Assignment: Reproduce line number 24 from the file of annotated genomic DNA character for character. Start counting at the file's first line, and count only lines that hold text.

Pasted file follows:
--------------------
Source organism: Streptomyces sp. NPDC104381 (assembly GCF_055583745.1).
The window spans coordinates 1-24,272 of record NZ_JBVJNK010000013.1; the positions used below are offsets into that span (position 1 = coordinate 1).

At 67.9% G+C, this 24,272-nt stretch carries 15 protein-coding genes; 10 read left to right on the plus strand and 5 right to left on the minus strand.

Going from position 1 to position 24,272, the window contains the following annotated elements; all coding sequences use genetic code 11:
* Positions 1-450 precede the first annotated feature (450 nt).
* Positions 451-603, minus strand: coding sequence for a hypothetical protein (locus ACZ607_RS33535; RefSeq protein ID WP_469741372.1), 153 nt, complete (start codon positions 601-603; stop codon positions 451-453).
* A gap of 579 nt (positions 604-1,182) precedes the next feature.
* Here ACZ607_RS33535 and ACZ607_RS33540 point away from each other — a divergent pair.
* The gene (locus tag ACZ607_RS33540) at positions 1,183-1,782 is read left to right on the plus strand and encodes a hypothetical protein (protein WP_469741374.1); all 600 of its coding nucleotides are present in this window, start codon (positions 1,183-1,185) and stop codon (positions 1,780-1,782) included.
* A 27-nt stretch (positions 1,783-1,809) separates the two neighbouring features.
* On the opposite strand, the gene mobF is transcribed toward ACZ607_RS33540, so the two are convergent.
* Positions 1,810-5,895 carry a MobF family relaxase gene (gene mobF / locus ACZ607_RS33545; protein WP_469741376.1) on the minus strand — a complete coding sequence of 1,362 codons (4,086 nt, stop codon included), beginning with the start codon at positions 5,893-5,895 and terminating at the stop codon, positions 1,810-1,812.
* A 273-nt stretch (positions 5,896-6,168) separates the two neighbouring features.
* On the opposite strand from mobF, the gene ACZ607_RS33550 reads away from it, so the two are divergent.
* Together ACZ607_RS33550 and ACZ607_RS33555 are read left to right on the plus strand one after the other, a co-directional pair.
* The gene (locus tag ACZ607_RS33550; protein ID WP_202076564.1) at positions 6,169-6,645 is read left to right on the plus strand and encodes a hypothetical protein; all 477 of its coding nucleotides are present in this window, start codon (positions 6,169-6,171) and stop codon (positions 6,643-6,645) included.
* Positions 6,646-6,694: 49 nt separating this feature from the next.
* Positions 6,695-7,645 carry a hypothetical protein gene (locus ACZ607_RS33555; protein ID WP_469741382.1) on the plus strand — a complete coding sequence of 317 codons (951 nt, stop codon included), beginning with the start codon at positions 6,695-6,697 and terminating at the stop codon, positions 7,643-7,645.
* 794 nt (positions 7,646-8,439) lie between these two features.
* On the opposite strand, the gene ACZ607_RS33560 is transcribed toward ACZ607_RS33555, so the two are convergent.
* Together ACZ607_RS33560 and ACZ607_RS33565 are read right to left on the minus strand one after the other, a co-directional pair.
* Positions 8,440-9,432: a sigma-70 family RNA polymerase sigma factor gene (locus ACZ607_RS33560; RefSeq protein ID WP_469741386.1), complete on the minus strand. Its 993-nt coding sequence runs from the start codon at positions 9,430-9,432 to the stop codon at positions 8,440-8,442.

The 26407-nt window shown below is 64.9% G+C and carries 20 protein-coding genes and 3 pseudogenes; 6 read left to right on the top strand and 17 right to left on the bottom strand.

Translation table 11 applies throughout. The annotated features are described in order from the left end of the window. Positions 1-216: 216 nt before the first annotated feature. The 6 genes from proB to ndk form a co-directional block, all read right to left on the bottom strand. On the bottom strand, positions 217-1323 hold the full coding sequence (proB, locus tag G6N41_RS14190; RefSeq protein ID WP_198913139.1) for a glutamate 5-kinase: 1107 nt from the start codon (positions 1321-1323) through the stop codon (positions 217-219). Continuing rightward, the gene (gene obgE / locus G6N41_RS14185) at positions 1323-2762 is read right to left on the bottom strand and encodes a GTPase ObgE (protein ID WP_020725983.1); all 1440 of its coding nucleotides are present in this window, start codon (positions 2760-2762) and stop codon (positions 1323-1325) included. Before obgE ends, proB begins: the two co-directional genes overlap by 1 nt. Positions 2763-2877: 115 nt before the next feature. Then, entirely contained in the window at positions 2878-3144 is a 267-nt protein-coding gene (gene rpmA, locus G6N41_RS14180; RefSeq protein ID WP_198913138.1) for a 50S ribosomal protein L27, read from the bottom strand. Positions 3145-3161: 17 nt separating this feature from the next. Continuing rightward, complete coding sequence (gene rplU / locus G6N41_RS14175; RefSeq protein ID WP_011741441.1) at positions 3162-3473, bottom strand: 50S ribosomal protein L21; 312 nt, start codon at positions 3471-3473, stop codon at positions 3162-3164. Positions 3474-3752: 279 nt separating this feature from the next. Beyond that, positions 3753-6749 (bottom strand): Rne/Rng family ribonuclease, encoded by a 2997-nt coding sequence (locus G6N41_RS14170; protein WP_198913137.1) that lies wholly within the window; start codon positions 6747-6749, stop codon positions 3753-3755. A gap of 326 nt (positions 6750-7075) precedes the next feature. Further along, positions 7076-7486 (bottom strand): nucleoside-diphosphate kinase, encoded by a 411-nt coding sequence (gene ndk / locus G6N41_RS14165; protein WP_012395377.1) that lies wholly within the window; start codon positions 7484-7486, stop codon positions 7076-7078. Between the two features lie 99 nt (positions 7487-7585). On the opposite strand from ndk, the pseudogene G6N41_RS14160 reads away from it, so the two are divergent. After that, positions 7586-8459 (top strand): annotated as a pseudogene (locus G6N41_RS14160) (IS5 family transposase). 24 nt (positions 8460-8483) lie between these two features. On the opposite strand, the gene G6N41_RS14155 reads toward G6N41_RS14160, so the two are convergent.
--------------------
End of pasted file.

Translation table 11 applies throughout. The annotated features are described in order from the left end of the window. Positions 1-216: 216 nt before the first annotated feature. The 6 genes from proB to ndk form a co-directional block, all read right to left on the bottom strand. On the bottom strand, positions 217-1323 hold the full coding sequence (proB, locus tag G6N41_RS14190; RefSeq protein ID WP_198913139.1) for a glutamate 5-kinase: 1107 nt from the start codon (positions 1321-1323) through the stop codon (positions 217-219). Continuing rightward, the gene (gene obgE / locus G6N41_RS14185) at positions 1323-2762 is read right to left on the bottom strand and encodes a GTPase ObgE (protein ID WP_020725983.1); all 1440 of its coding nucleotides are present in this window, start codon (positions 2760-2762) and stop codon (positions 1323-1325) included. Before obgE ends, proB begins: the two co-directional genes overlap by 1 nt. Positions 2763-2877: 115 nt before the next feature. Then, entirely contained in the window at positions 2878-3144 is a 267-nt protein-coding gene (gene rpmA, locus G6N41_RS14180; RefSeq protein ID WP_198913138.1) for a 50S ribosomal protein L27, read from the bottom strand. Positions 3145-3161: 17 nt separating this feature from the next. Continuing rightward, complete coding sequence (gene rplU / locus G6N41_RS14175; RefSeq protein ID WP_011741441.1) at positions 3162-3473, bottom strand: 50S ribosomal protein L21; 312 nt, start codon at positions 3471-3473, stop codon at positions 3162-3164. Positions 3474-3752: 279 nt separating this feature from the next. Beyond that, positions 3753-6749 (bottom strand): Rne/Rng family ribonuclease, encoded by a 2997-nt coding sequence (locus G6N41_RS14170; protein WP_198913137.1) that lies wholly within the window; start codon positions 6747-6749, stop codon positions 3753-3755. A gap of 326 nt (positions 6750-7075) precedes the next feature. Further along, positions 7076-7486 (bottom strand): nucleoside-diphosphate kinase, encoded by a 411-nt coding sequence (gene ndk / locus G6N41_RS14165; protein WP_012395377.1) that lies wholly within the window; start codon positions 7484-7486, stop codon positions 7076-7078. Between the two features lie 99 nt (positions 7487-7585). On the opposite strand from ndk, the pseudogene G6N41_RS14160 reads away from it, so the two are divergent. After that, positions 7586-8459 (top strand): annotated as a pseudogene (locus G6N41_RS14160) (IS5 family transposase). 24 nt (positions 8460-8483) lie between these two features. On the opposite strand, the gene G6N41_RS14155 reads toward G6N41_RS14160, so the two are convergent.